#### Line Emission [EotW]

Spectral lines are a ubiquitous feature of astronomical data. This week, we explore the special case of optically thin emission from low-density and high-temperature plasma, and consider the component factors that determine the line intensity.

The flux [ergs s^{-1} cm^{-2} sr^{-1}] from an optically thin emission line that arises due to a transition between energy levels j and i in an ionic species Z^{+I} is simply written. It is the product of the probability of the transition *A _{ji}(Z,I)* (aka the Einstein coefficient), the number of particles of the species that exists in the upper level of the transition

*N*, the volume of the emission

_{j}(Z,I)*dV*, and the energy of the emitted photon

*hc/lambda*, scaled down by the distance to the source (

*4 pi d*; note that the factor

^{2}*4 pi*is due to the emission being radially symmetric).

But this apparently purely atomic calculation can be reformed and rewritten, after some algebra, in terms of quantities that are astrophysically more meaningful. The equations below walk you through the tranformation from atomic physics to quantities that can be separated out into different hierarchies of astrophysical source properties, from things that change not at all from one source to another, to things that are likely not the same even along the line-of-sight.

All of the quantities that depend only on the atomic physics can be pulled together into the emissivity of the transition, *e _{ji}(N_{e},T_{e},Z,I)*. This is (mostly) independent of the physical conditions at the source, and is generally treated as invariant except for changes due to the electron number density. These can therefore be calculated beforehand, and indeed, codes such as CHIANTI, SPEX, and APEC do just that. The abundance

*A*(note, not the Einstein coefficient: apologies for the overlapping notation, can’t be helped for historical reasons) changes from source to source, and sometimes even within a source, but is the stablest of the factors after the emissivity. The ion balance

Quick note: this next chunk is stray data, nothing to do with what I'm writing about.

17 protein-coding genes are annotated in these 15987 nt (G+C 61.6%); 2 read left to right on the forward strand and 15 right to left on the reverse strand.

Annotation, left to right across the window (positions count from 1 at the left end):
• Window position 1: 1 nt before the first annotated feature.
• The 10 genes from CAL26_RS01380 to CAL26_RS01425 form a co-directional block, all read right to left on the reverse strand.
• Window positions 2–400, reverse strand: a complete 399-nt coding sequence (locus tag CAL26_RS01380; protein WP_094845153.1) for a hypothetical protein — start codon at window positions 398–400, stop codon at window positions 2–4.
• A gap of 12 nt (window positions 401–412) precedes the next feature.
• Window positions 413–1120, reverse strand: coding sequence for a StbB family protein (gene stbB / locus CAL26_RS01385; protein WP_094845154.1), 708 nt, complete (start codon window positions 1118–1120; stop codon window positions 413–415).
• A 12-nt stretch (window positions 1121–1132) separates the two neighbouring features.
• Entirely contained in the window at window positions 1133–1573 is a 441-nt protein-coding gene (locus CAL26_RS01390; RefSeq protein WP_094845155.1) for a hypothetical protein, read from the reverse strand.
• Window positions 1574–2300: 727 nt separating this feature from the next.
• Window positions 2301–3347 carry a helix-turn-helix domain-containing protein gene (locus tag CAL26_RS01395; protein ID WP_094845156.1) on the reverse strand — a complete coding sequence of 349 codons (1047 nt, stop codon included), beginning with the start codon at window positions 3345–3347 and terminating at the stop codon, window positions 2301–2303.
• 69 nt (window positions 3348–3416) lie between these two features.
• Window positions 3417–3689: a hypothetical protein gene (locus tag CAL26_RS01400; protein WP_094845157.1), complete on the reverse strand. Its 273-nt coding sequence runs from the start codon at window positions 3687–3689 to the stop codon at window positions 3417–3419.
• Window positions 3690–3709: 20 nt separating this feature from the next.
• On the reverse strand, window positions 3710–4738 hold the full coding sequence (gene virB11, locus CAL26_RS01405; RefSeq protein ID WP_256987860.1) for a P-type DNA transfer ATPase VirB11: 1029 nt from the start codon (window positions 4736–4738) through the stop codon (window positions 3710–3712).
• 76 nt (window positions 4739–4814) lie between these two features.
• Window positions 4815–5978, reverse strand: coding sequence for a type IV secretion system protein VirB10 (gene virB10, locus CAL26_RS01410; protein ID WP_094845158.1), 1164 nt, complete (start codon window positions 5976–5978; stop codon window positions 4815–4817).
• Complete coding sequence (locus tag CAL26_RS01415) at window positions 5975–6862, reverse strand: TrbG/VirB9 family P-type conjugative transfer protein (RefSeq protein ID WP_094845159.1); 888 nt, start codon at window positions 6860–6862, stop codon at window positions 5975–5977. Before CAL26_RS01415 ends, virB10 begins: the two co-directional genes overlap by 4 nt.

_{Z}*i(T*is strongly variable, as is the so-called emission measure,

_{e},Z,I)=N_{Z,I}/N_{Z}*EM = N*, which btw is also a function of

_{e}^{2}dV*T*. The atomic emissivity and the ion balance are sometimes combined together and the product is also confusingly referred to as the emissivity. Strictly speaking, the level population is dependent on the ion fractions and therefore the emissivity cannot be exactly separated from the ion balance. However, this dependence is weak in the density limits we are usually interested in (

_{e}*N*~10

_{e}^{8-12}cm

^{-3}, as in the solar corona), and the two can be separated.

It is important to note that each of the terms listed above have associated model or measurement uncertainties. Often, the Einstein coefficients and the energy of the emission are not experimentally verified, and the level populations are approximate calculations due to the complexity of the level structure of the species in question. Typical ion balance calculations assume that the plasma is in thermodynamic equilibrium, which is often not a good assumption. Abundances are known to vary radically (by factors greater than 2x) across the source. And finally, except at high temperatures and low density (such as stellar coronae), the assumption of zero opacity (i.e., that any emitted photon escapes to infinity without any scatterings) is not applicable, and radiative transfer effects must be included.

A brief word about the units. Astronomers tend to use cgs, not SI. So the flux usually has units [ergs/s/cm^{2}/sr], the emissivity *e _{ji}* is in [ph cm